Fredrick R. Ishengoma  
The University of Dodoma. Dodoma, United  
RECIBIDO 15/12/2021 ACEPTADO 08/02/2022 PUBLICADO 30/03/2022  
Artificial intelligence (AI) is transforming the healthcare system at a breakneck pace by improving  
digital healthcare services, research, and performance, fueled by the combination of big data and  
strong machine learning algorithms. As a result, AI applications are being employed in digital  
healthcare domains of which some where previously regarded as only done by human expertise.  
However, despite AI's benefits in digital healthcare services, issues and ethical concerns need to  
be addressed. Using mapping review methodology, a taxonomy of issues and ethical concerns  
surrounding the employment of AI in healthcare is presented and discussed. Moreover, policy  
recommendations and future research directions are presented.  
Keywords: Artificial Intelligence, Digital healthcare, Ethics, Machine Learning.  
La inteligencia artificial (IA) está transformando el sistema de atención médica a un ritmo  
vertiginoso al mejorar los servicios, la investigación y el rendimiento de la atención médica digital,  
impulsados por la combinación de grandes datos y sólidos algoritmos de aprendizaje automático.  
Como resultado, las aplicaciones de IA se están empleando en dominios de atención médica  
digital, algunos de los cuales antes se consideraban realizados solo por experiencia humana. Sin  
embargo, a pesar de los beneficios de la IA en los servicios de atención médica digital, es  
necesario abordar los problemas y las preocupaciones éticas. Utilizando la metodología de revisión  
de mapeo, se presenta y discute una taxonomía de problemas y preocupaciones éticas que rodean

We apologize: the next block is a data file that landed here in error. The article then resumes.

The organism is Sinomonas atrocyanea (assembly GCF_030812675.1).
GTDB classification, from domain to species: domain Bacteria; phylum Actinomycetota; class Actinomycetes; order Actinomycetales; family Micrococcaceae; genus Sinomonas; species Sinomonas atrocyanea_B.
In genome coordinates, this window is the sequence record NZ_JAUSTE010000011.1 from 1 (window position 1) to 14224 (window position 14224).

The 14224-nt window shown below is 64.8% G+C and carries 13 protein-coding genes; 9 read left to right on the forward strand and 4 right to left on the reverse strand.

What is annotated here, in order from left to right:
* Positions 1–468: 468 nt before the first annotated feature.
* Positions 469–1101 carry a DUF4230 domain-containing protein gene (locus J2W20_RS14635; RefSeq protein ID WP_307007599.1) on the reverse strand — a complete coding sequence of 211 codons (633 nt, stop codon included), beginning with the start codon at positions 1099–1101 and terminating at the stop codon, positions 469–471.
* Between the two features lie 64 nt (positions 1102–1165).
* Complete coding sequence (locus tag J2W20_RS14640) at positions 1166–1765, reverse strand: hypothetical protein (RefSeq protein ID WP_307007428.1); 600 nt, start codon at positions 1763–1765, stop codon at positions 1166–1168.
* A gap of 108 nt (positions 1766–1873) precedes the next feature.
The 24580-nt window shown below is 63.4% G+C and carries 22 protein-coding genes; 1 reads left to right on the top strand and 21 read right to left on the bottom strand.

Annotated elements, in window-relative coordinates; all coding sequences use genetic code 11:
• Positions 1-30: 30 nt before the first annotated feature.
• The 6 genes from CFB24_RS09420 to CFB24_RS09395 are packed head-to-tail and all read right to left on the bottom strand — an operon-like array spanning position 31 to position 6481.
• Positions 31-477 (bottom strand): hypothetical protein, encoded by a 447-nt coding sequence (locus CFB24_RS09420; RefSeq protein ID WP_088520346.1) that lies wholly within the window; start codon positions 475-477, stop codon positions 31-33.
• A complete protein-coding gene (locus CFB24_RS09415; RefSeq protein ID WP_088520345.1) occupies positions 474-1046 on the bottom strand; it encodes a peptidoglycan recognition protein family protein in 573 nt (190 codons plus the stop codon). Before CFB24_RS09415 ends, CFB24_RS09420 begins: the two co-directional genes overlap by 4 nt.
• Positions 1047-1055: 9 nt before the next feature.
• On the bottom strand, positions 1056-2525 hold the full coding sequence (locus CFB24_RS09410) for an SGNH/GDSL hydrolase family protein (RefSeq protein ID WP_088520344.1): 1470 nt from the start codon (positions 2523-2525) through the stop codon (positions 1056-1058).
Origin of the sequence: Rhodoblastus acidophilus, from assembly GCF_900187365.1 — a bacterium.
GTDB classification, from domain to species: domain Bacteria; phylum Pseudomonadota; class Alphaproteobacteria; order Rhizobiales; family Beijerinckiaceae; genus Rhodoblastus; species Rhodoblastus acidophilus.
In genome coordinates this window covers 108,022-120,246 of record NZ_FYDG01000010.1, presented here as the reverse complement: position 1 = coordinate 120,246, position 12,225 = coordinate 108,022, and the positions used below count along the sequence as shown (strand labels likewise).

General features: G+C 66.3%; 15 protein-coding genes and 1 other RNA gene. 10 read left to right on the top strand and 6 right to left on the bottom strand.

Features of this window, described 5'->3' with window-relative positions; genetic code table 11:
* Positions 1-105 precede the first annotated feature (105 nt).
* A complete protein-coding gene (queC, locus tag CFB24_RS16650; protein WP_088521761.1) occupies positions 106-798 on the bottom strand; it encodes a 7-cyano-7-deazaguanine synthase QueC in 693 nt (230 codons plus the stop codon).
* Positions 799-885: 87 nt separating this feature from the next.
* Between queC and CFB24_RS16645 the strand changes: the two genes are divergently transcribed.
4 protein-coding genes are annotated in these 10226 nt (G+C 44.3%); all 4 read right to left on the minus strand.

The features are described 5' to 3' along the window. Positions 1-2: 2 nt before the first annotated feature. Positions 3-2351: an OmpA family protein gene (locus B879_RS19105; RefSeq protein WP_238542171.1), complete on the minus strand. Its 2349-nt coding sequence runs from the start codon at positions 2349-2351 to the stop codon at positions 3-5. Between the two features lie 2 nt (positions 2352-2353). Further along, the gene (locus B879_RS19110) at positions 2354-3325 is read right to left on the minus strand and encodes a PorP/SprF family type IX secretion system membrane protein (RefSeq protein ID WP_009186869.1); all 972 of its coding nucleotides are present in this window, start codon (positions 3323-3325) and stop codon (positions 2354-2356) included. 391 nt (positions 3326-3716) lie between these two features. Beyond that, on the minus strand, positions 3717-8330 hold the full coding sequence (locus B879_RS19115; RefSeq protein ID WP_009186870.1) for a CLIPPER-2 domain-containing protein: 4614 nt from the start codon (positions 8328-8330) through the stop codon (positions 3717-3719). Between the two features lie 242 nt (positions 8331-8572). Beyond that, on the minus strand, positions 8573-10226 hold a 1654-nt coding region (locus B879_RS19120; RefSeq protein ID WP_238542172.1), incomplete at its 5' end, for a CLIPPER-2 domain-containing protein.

VOL 3 Nº 1 Marzo - Agosto 2022 ISSN Nº 2708-0935  
el empleo de la IA en el cuidado de la salud. Además, se presentan recomendaciones de política  
y direcciones de investigación futuras.  
Palabras claves: Inteligencia artificial, Sanidad digital, Ética, Machine Learning.  
Artificial Intelligence (AI) is bringing a fundamental change in digital healthcare services, thanks  
to the growing availability, accessibility of data and the rapid advancement of advanced analytics  
[1,2]. The significant growth of digital data, the advancement of computational power bolstered  
by innovation in hardware, including graphics processing units and machine learning (ML)  
techniques, widely applied using deep learning (DL), are all creating an indelible mark in the  
healthcare domain [3]. This has attracted attention, and a considerable number of research on  
the effective usage of ML in big volumes of health data [4-6]. Moreover, the increased AI use is  
sought to lower the significantly higher rate of human error in healthcare services, which is likely  
to result to injury or even death [7]. For instance, scientists are researching the effective use of  
DL to imitate the neural networks in the human brain and are being tested in hospitals by  
businesses like Google to see if these machines can help with decision-making by anticipating  
what will occur to a patient [8]. However, several ethical concerns arise in the healthcare domain  
when AI systems perform the same tasks as humans [9-12]. For instance, consider a scenario  
when the robot commits a calculating error and prescribes the incorrect dose of medicine,  
resulting in catastrophic harm or death. Additional queries also arise in the same vein, such as  
what if, on the other hand, AI machines result in new kinds of medical errors? And who will be  
found liable if they occur? [14, 15]. In such a setting, some scholars argue that policies and rules  
for ethical AI in health care should are inevitable to these rising challenges [13].  
In the meantime, policies and ethical guidelines for healthcare services that use AI and its  
implementations lag behind the pace of AI advancements [16]. As a result, existing AI-based  
technologies and applications must be examined and discussed to address ethical concerns. Thus,  
in this paper, the existing issues and ethical concerns in the employment of AI in digital health  
are presented and discussed. The paper is structured as follows: Section 2 presents the overview  
of AI employment in digital health. Section 3 presents the methodology used in this study. Section  
discusses the existing issues in employing AI in digital healthcare services. Section 5 discusses  
and presents the ethical dimensions of AI concerns in digital healthcare along with the taxonomy.  
Finally, the paper is concluded in section 5 with conclusions, policy recommendations and future  
research directions.  
VOL 3 Nº 1 Marzo - Agosto 2022 ISSN Nº 2708-0935